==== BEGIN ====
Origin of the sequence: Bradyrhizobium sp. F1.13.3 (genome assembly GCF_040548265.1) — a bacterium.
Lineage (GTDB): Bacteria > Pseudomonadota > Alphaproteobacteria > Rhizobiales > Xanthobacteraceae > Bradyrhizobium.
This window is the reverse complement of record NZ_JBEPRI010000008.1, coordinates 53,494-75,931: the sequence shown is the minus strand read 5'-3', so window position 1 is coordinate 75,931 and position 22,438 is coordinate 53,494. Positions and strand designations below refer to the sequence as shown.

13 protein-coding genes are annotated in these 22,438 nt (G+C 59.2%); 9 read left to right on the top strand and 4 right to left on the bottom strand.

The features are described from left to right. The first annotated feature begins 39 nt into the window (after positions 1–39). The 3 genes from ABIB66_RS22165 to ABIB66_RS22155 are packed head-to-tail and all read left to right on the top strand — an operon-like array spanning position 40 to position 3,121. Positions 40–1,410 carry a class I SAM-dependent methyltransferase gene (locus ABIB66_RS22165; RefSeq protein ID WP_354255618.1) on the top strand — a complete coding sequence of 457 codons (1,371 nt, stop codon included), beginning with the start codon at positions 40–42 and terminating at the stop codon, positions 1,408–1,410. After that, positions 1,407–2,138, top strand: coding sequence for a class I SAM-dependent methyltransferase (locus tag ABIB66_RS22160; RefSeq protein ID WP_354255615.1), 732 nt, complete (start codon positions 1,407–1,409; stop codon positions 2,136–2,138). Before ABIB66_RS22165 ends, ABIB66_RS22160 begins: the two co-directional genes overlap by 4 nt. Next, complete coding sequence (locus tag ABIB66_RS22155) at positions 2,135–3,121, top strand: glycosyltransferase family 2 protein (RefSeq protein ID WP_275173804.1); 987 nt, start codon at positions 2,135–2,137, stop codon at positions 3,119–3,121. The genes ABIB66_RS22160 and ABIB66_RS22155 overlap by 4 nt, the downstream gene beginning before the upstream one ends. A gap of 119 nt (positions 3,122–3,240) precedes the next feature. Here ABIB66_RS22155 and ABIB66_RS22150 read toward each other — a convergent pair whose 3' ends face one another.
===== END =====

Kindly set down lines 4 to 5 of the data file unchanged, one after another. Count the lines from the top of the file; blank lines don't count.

13 protein-coding genes are annotated in these 22,438 nt (G+C 59.2%); 9 read left to right on the top strand and 4 right to left on the bottom strand.

The features are described from left to right. The first annotated feature begins 39 nt into the window (after positions 1–39). The 3 genes from ABIB66_RS22165 to ABIB66_RS22155 are packed head-to-tail and all read left to right on the top strand — an operon-like array spanning position 40 to position 3,121. Positions 40–1,410 carry a class I SAM-dependent methyltransferase gene (locus ABIB66_RS22165; RefSeq protein ID WP_354255618.1) on the top strand — a complete coding sequence of 457 codons (1,371 nt, stop codon included), beginning with the start codon at positions 40–42 and terminating at the stop codon, positions 1,408–1,410. After that, positions 1,407–2,138, top strand: coding sequence for a class I SAM-dependent methyltransferase (locus tag ABIB66_RS22160; RefSeq protein ID WP_354255615.1), 732 nt, complete (start codon positions 1,407–1,409; stop codon positions 2,136–2,138). Before ABIB66_RS22165 ends, ABIB66_RS22160 begins: the two co-directional genes overlap by 4 nt. Next, complete coding sequence (locus tag ABIB66_RS22155) at positions 2,135–3,121, top strand: glycosyltransferase family 2 protein (RefSeq protein ID WP_275173804.1); 987 nt, start codon at positions 2,135–2,137, stop codon at positions 3,119–3,121. The genes ABIB66_RS22160 and ABIB66_RS22155 overlap by 4 nt, the downstream gene beginning before the upstream one ends. A gap of 119 nt (positions 3,122–3,240) precedes the next feature. Here ABIB66_RS22155 and ABIB66_RS22150 read toward each other — a convergent pair whose 3' ends face one another.